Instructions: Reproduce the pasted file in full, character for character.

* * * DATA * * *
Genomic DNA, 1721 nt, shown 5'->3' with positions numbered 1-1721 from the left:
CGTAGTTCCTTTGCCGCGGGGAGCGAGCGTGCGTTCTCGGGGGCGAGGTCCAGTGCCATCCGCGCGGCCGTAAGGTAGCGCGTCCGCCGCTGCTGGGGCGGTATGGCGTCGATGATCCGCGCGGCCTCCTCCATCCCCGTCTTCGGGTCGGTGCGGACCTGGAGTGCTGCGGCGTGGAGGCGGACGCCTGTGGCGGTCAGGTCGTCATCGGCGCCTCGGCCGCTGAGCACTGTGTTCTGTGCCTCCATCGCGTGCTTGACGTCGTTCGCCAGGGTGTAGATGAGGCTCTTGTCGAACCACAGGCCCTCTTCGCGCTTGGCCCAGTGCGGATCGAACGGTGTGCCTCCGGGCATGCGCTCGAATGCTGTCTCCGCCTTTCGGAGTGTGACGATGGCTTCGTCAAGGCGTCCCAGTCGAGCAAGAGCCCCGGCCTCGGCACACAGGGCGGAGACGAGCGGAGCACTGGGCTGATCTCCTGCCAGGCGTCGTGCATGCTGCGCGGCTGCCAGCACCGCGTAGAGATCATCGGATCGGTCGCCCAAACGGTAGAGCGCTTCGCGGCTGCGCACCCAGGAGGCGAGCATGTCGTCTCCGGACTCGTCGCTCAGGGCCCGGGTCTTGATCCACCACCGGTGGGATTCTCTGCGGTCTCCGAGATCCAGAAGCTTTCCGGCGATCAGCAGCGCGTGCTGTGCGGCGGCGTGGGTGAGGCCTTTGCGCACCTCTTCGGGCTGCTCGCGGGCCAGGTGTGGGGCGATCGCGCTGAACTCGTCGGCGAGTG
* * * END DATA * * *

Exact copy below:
Genomic DNA, 1721 nt, shown 5'->3' with positions numbered 1-1721 from the left:
CGTAGTTCCTTTGCCGCGGGGAGCGAGCGTGCGTTCTCGGGGGCGAGGTCCAGTGCCATCCGCGCGGCCGTAAGGTAGCGCGTCCGCCGCTGCTGGGGCGGTATGGCGTCGATGATCCGCGCGGCCTCCTCCATCCCCGTCTTCGGGTCGGTGCGGACCTGGAGTGCTGCGGCGTGGAGGCGGACGCCTGTGGCGGTCAGGTCGTCATCGGCGCCTCGGCCGCTGAGCACTGTGTTCTGTGCCTCCATCGCGTGCTTGACGTCGTTCGCCAGGGTGTAGATGAGGCTCTTGTCGAACCACAGGCCCTCTTCGCGCTTGGCCCAGTGCGGATCGAACGGTGTGCCTCCGGGCATGCGCTCGAATGCTGTCTCCGCCTTTCGGAGTGTGACGATGGCTTCGTCAAGGCGTCCCAGTCGAGCAAGAGCCCCGGCCTCGGCACACAGGGCGGAGACGAGCGGAGCACTGGGCTGATCTCCTGCCAGGCGTCGTGCATGCTGCGCGGCTGCCAGCACCGCGTAGAGATCATCGGATCGGTCGCCCAAACGGTAGAGCGCTTCGCGGCTGCGCACCCAGGAGGCGAGCATGTCGTCTCCGGACTCGTCGCTCAGGGCCCGGGTCTTGATCCACCACCGGTGGGATTCTCTGCGGTCTCCGAGATCCAGAAGCTTTCCGGCGATCAGCAGCGCGTGCTGTGCGGCGGCGTGGGTGAGGCCTTTGCGCACCTCTTCGGGCTGCTCGCGGGCCAGGTGTGGGGCGATCGCGCTGAACTCGTCGGCGAGTG